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What are the CPU general purpose registers?
General purpose registers are additional registers that are present in CPU which is used for either memory address or data whenever needed. For example, storing current register content when there is an interruption.
Let us consider an 8086 processor. There are eight general purpose register in 8086 microprocessor which are explained below −
This is the accumulator of 16 bits and is separated into two 8-bits registers AH and AL to likewise perform 8-bits instruction. It is usually utilized for arithmetical and logical directions, yet in 8086 chips it isn't required to have an accumulator as the objective operand.
Example − ADD AX, AX (AX= AX+AX)
This is the base register of 16 bits and is separated into two 8-bits registers BH and BL to likewise perform 8-bits instruction. It stores the value of offset.
Example − MOV BL,  (BL= 500H)
This is the counter register of 16 bits and is separated into two 8-bits registers CH and CL to likewise perform 8-bits instruction. It is generally utilized for looping and rotations.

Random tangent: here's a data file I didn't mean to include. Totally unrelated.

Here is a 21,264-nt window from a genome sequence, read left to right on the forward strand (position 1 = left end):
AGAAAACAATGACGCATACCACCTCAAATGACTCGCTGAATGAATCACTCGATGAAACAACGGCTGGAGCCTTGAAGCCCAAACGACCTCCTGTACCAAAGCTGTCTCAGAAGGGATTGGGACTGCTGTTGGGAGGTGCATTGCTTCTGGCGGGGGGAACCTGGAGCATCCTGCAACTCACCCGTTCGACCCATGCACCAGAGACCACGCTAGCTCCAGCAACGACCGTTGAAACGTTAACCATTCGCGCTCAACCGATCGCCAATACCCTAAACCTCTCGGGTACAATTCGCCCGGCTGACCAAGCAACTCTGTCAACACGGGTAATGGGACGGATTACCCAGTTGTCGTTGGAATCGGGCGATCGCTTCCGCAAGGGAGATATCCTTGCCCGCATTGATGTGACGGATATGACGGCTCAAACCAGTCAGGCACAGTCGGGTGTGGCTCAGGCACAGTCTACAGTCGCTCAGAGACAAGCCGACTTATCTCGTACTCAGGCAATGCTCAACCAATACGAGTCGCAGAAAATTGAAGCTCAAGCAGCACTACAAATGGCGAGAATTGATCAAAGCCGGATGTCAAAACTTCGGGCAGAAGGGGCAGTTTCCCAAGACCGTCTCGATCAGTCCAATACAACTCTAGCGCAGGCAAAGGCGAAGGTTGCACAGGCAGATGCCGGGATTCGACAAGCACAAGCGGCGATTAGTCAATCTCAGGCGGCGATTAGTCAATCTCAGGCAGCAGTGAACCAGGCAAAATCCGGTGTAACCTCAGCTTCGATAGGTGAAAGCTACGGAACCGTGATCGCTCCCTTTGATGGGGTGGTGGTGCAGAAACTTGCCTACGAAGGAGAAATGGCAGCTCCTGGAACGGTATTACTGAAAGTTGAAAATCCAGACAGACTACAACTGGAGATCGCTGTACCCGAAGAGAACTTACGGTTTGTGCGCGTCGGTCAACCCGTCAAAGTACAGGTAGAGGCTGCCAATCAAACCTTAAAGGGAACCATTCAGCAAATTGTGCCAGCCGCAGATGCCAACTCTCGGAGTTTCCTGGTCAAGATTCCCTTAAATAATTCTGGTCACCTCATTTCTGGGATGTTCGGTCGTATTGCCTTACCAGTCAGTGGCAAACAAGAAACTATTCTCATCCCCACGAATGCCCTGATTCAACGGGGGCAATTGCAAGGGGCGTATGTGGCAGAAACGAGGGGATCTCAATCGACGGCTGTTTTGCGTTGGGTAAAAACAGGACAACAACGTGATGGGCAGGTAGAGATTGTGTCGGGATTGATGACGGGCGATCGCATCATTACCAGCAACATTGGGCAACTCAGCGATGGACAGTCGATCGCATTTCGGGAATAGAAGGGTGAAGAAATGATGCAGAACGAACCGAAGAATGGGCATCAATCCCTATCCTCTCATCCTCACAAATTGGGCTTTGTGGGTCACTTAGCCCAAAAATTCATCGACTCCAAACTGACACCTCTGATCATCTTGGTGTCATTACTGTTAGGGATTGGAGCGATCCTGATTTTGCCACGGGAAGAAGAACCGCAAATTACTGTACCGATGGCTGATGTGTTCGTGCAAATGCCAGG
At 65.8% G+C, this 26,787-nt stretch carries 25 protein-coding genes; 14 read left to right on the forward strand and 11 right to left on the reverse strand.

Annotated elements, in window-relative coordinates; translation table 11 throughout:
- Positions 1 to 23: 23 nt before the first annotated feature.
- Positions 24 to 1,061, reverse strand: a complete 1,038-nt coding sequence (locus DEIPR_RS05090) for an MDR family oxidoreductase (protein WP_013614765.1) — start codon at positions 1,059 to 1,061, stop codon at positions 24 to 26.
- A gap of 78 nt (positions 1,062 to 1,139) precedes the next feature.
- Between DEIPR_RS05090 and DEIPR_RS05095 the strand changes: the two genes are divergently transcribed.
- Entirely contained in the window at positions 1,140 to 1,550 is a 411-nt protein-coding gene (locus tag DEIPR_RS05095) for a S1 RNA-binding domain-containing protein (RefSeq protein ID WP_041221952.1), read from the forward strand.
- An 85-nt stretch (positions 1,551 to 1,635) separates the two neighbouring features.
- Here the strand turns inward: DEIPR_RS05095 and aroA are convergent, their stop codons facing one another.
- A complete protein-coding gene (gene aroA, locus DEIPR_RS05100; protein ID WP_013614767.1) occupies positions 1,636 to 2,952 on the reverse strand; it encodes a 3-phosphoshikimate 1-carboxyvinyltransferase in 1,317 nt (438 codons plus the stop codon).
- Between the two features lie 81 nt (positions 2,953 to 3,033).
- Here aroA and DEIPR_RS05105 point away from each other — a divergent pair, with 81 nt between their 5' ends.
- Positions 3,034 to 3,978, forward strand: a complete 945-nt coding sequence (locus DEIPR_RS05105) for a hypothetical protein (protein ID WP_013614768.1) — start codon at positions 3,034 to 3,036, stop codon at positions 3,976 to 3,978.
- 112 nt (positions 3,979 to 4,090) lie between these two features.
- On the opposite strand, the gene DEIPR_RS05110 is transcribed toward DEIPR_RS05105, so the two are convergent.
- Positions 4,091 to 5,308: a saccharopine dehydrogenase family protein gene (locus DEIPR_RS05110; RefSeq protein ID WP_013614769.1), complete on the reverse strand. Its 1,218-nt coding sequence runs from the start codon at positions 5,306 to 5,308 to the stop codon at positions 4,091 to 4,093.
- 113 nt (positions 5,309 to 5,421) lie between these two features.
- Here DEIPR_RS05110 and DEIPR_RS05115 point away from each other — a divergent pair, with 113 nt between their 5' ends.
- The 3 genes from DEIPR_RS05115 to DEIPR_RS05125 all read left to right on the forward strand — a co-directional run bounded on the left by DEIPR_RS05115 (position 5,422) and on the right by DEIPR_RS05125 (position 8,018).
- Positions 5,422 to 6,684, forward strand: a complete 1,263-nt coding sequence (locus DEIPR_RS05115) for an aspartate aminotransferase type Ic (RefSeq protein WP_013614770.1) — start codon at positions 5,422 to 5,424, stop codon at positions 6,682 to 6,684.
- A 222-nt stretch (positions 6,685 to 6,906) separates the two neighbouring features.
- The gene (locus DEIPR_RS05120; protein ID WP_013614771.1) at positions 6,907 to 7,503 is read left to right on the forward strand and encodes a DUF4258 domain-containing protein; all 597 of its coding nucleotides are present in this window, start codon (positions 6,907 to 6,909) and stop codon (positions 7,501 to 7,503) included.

This is the data register of 16 bits and is separated into two 8-bits registers DH and DL to likewise perform 8-bits instruction. It is generally used for multiplication of an input/output port address.
Example − Mul BX (DX,AX=AX*BX)
This is the stack pointer of 16 bits that points to the topmost element of the stack.
This is the base pointer of 16 bits that is used to access parameters that have been passed in the stack.
This is the source index register of 16 bits that is used in pointer addressing of the data and as a source in string related operations.
This is the destination index register of 16 bits that is used in pointer addressing of the data and as a destination in string related operations.
How to use general-purpose registers?
The 8 general-purpose registers of CPU that are capable of storing 32-digit binary numbers. In addition to 32-bit data, they can also store 16- or 8-bit data.
When 32-bit data is stored, the instructions are represented as −
ER0, ER1, ER2, ER3, ER4, ER5, ER6, ER7
When 16-bit data is stored, the instructions are represented using registers as 16 units −
E0, E1, E2, E3, E4, E5, E6, E7, R0, R1, R2, R3, R4, R5, R6, R7
When 8-bit data is stored, the instructions are represented, using registers as 16 units −
R0H, R0L, R1H, R1L, R2H, R2L, R3H, R3L, R4H, R4L, R5H, R5L, R6H, R6L, R7H, R7L
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